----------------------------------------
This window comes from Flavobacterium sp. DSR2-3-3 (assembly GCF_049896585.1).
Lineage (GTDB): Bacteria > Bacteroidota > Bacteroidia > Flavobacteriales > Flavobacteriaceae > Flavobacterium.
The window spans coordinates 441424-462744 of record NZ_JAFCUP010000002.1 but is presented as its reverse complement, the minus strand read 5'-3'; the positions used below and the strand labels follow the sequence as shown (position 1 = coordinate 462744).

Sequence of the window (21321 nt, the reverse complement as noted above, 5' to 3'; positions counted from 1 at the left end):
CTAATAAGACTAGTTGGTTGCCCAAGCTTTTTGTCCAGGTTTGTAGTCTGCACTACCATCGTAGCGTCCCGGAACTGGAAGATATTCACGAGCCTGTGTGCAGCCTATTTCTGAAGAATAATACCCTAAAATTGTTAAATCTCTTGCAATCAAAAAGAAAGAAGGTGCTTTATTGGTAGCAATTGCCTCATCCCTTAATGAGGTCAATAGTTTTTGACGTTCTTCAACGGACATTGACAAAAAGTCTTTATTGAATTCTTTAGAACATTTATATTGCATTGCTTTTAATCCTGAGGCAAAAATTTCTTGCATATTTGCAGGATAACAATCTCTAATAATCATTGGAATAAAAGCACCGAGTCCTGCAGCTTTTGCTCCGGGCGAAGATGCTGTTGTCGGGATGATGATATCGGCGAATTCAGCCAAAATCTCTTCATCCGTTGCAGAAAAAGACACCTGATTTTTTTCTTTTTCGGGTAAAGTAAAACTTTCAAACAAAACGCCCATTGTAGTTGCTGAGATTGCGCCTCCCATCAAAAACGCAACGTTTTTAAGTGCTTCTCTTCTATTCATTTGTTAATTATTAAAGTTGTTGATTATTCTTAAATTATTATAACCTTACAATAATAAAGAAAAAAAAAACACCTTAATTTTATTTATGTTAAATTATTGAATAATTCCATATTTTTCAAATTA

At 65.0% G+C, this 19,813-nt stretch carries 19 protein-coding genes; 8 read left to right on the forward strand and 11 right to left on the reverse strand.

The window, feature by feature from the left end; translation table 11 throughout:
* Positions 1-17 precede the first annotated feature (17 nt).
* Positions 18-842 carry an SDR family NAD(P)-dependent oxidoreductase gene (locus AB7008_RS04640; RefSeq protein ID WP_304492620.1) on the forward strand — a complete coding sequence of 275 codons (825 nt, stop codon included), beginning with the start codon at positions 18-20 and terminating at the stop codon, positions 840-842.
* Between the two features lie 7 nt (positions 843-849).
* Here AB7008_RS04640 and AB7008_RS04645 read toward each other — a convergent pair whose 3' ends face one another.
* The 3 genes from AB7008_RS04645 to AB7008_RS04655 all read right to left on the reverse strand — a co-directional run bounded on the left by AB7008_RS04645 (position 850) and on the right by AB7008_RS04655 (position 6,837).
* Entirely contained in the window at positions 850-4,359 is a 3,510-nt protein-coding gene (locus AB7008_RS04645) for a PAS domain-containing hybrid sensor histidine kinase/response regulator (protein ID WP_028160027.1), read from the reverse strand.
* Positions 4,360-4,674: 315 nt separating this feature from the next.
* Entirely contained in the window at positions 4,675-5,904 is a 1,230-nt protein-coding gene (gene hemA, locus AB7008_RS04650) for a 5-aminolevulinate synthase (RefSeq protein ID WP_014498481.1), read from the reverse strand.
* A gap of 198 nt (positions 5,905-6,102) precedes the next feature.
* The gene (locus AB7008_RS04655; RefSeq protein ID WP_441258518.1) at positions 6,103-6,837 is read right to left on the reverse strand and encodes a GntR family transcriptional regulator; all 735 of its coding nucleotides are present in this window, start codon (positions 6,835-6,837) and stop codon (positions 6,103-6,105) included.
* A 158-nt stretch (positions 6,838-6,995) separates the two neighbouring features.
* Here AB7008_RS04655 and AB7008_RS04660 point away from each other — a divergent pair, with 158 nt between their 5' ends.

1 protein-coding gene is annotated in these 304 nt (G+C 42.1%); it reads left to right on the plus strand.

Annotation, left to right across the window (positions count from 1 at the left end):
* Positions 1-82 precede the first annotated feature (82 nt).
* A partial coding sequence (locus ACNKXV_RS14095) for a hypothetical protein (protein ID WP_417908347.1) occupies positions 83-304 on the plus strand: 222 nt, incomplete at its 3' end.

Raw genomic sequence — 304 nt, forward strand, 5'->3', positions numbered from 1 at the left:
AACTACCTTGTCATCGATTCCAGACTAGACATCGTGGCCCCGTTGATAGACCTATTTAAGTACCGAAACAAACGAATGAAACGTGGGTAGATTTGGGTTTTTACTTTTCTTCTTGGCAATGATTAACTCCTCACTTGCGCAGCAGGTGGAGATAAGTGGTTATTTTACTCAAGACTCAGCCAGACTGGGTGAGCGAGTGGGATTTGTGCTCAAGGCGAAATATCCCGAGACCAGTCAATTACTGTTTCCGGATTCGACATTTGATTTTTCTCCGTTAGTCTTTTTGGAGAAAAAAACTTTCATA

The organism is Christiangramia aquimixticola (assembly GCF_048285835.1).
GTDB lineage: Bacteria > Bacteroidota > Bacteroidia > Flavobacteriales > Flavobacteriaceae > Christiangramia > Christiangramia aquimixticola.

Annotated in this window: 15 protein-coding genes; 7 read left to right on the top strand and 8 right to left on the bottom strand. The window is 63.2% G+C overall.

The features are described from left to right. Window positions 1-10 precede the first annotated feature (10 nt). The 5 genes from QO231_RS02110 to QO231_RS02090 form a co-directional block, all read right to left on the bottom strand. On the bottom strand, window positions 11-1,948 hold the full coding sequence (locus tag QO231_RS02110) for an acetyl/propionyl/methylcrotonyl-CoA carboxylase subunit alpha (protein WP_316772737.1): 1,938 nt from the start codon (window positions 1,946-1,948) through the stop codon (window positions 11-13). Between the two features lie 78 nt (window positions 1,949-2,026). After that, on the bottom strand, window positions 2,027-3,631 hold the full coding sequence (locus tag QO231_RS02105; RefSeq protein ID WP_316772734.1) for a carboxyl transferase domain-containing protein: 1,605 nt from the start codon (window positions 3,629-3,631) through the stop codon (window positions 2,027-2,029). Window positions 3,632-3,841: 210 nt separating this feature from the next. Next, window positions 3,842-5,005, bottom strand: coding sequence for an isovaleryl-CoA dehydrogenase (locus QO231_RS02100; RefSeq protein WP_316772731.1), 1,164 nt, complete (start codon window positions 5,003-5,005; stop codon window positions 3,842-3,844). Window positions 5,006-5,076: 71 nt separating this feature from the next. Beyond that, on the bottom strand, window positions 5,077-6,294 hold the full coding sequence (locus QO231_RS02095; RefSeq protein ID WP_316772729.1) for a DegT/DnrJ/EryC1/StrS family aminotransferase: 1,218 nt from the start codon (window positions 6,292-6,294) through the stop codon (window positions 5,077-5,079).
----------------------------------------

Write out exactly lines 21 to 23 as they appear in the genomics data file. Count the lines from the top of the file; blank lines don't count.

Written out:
Annotation, left to right across the window (positions count from 1 at the left end):
* Positions 1-82 precede the first annotated feature (82 nt).
* A partial coding sequence (locus ACNKXV_RS14095) for a hypothetical protein (protein ID WP_417908347.1) occupies positions 83-304 on the plus strand: 222 nt, incomplete at its 3' end.